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Lab Objective:

Learn more advanced PowerShell commands and functions.

Lab Purpose:

PowerShell is a task automation and configuration management framework from Microsoft. It consists of a command-line shell and the associated scripting language.

Lab Tool:

Kali Linux and Windows

Lab Topology:

You can use a Windows machine for this lab.

Lab Walkthrough:

Task 1:

In this lab, we will run through some more advanced PowerShell concepts and attempt to write some more comprehensive PowerShell scripts.

Note: When running PowerShell scripts, the location of some of the files we use in the lab may be stored in different locations on your PC than mine. For example, if I store something on the Desktop, it will be saved under C:\User\user\Desktop\filename, but for you, it could be stored in somewhere like X:\username\username\Desktop\filename. Just make sure that you have the correct location for the file you are trying to use.

So, we have now established that every cmdlet will output an object when it is run. Now, we will cover how to manipulate these objects. To do this, we will need to pass output to other cmdlet’s and use specific object cmdlet’s to extract information.

To begin, you should note that Pipeline(|) is used to pass output from one cmdlet to another. Every object will contain methods and properties, much like in every object-oriented framework. Methods are functions which can be applied to output from the cmdlet. Properties are variables in the output from a cmdlet.

Run a command now using the pipelines like this:

Get-Service | Sort-Object -property Status

PowerShell

This command will get all services sorted by their status. Note the output.

Now, let’s create a script making use of pipes. Edit your script so that it looks like the following:

Get-Service | Sort-Object -property Status

“Hello All!” | Out-File C:\Users\IEUser\Documents\newfile.txt

So, we have just added an extra line to our previous command to write Hello All! to a text file. Ensure that the text file exists first by creating one and saving it to your Documents folder.

Now, save the script and execute it. Notice that both commands executed. We have received all services sorted by their status, and Hello All! has been written to the newfile.txt file.

Task 2:

Now that we have a basic understanding of PowerShell and how it works, we will attempt to write a more advanced script. Open your PowerShell script and edit it so that it looks like the following:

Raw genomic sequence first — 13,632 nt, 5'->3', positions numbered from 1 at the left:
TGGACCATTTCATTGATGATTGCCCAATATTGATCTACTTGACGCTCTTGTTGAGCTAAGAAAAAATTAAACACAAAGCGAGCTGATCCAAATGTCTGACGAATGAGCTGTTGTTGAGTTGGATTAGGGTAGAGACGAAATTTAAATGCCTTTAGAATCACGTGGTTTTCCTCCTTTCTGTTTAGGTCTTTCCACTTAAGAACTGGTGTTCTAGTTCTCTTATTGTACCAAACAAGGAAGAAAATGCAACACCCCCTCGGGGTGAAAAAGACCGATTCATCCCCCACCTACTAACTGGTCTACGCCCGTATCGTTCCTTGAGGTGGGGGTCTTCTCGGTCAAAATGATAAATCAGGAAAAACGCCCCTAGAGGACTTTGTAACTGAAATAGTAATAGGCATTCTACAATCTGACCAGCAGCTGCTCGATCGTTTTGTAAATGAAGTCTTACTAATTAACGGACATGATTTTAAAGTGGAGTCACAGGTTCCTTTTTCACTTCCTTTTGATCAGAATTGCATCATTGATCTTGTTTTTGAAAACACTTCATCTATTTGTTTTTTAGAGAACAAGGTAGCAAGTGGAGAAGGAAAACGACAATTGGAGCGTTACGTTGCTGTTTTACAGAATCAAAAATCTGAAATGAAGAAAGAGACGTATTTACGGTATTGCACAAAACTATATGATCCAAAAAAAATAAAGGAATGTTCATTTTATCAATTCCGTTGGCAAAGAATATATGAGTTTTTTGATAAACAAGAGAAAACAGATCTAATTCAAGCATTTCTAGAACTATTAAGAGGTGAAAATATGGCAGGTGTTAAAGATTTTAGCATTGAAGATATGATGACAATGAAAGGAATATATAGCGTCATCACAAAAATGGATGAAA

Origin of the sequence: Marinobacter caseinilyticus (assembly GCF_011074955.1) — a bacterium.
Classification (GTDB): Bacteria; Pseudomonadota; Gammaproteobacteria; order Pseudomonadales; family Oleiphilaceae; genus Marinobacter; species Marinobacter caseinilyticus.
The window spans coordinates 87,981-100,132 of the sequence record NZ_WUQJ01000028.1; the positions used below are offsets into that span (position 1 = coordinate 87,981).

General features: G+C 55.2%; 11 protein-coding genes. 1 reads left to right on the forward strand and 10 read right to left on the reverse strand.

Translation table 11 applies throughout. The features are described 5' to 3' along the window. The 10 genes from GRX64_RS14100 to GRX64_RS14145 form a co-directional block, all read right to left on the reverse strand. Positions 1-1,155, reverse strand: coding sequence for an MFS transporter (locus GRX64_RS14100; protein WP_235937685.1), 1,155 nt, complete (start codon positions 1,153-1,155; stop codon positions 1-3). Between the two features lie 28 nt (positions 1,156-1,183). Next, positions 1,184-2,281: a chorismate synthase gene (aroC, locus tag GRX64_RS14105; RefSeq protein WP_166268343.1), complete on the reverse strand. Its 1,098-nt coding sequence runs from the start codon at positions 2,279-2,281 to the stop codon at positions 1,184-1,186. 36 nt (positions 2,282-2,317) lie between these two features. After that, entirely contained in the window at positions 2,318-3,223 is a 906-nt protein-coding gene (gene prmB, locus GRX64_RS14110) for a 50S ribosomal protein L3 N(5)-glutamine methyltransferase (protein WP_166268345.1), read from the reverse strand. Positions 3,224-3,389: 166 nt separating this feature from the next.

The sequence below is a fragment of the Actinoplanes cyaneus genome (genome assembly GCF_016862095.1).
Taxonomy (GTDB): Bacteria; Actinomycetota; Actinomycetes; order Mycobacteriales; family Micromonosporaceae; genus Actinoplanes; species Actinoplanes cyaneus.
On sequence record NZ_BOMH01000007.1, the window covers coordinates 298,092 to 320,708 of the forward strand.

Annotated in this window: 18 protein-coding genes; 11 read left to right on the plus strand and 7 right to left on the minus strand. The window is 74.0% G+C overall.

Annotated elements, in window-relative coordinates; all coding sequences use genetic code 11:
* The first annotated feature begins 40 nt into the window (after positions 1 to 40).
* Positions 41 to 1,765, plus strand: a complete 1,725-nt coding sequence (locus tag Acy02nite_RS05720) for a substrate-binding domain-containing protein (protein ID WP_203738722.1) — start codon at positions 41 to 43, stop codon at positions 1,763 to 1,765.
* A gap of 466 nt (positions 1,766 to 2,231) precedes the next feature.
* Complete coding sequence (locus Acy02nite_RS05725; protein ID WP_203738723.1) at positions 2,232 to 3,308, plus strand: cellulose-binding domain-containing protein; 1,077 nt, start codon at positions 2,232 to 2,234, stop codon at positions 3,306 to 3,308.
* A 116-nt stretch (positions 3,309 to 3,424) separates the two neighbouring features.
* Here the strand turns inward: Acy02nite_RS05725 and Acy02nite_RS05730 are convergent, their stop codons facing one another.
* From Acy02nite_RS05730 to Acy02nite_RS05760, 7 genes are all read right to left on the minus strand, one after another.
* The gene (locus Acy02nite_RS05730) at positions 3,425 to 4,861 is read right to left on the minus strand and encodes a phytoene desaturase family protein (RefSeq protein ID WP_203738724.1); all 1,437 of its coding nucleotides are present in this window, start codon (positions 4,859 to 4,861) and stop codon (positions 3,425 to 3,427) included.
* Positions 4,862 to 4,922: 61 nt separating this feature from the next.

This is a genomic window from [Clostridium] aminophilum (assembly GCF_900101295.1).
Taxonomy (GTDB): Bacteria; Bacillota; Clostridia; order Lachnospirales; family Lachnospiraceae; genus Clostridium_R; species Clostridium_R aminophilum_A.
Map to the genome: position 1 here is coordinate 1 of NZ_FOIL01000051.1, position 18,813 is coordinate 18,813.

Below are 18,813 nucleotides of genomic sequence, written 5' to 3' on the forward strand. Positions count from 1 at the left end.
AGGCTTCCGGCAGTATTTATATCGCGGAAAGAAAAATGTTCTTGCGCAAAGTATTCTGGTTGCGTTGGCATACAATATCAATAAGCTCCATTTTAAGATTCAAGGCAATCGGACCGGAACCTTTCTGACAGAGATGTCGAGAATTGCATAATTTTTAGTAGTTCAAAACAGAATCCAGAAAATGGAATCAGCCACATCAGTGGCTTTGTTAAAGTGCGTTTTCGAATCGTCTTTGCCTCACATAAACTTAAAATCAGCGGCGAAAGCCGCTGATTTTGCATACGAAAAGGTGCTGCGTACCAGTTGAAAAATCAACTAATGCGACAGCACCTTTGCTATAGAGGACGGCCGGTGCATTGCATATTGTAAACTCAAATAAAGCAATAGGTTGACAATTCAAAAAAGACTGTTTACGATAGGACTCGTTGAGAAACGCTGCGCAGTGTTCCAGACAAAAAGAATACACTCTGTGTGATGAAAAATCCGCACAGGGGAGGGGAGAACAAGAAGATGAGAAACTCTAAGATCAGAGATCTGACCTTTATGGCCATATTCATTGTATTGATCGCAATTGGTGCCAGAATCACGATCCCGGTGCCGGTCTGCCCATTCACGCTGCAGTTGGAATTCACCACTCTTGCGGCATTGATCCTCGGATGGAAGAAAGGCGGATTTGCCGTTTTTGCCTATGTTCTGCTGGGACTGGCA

$system_ports = Get-NetTCPConnection -State Listen

$text_port = Get-Content -Path C:\Users\IEUser\Documents\portnumbers.txt

foreach($port in $text_port){

if($port -in $system_ports.LocalPort){

echo “$port is OPEN in this machine!”

}

else { echo “$port is NOT open” }

}

Save this script.

Let’s break this script down:

  • In the first line, we are getting a list of all the ports on the system that are listening. This is achieved using the Get-NetTCPConnection cmdlet. This output is saved to the variable system_ports
  • The second line is reading a list of port numbers from the file “portnumbers.txt”. This file contains a random set of port numbers with each number on a different line. We are then storing the contents of this file in the variable text_port
  • The third line is establishing a loop for each port stored in the text_port variable. This loop will run until all the stored ports have been dealt with.
  • The fourth line is an if statement. This statement will check to see if the port in the port variable is in the LocalPort property of the Windows system. If this statement is true, the port will be echoed to the console. If the statement is not true, that port number will be ignored.

Before running it, create a text file on your “C:\Users\IEUser\Documents\portnumbers.txt” path and add in a random list of ports with each port number on a different line, like this:

22
80
8080
443
445
135
3389

Save this file, and, finally, run the “script.ps1” file:

PowerShell

If any of the ports listed in the text file you created are listening on your Windows system, they will be printed to the console as “OPEN”. This is a simple example of how PowerShell can be used to interact with the Windows OS for gathering information.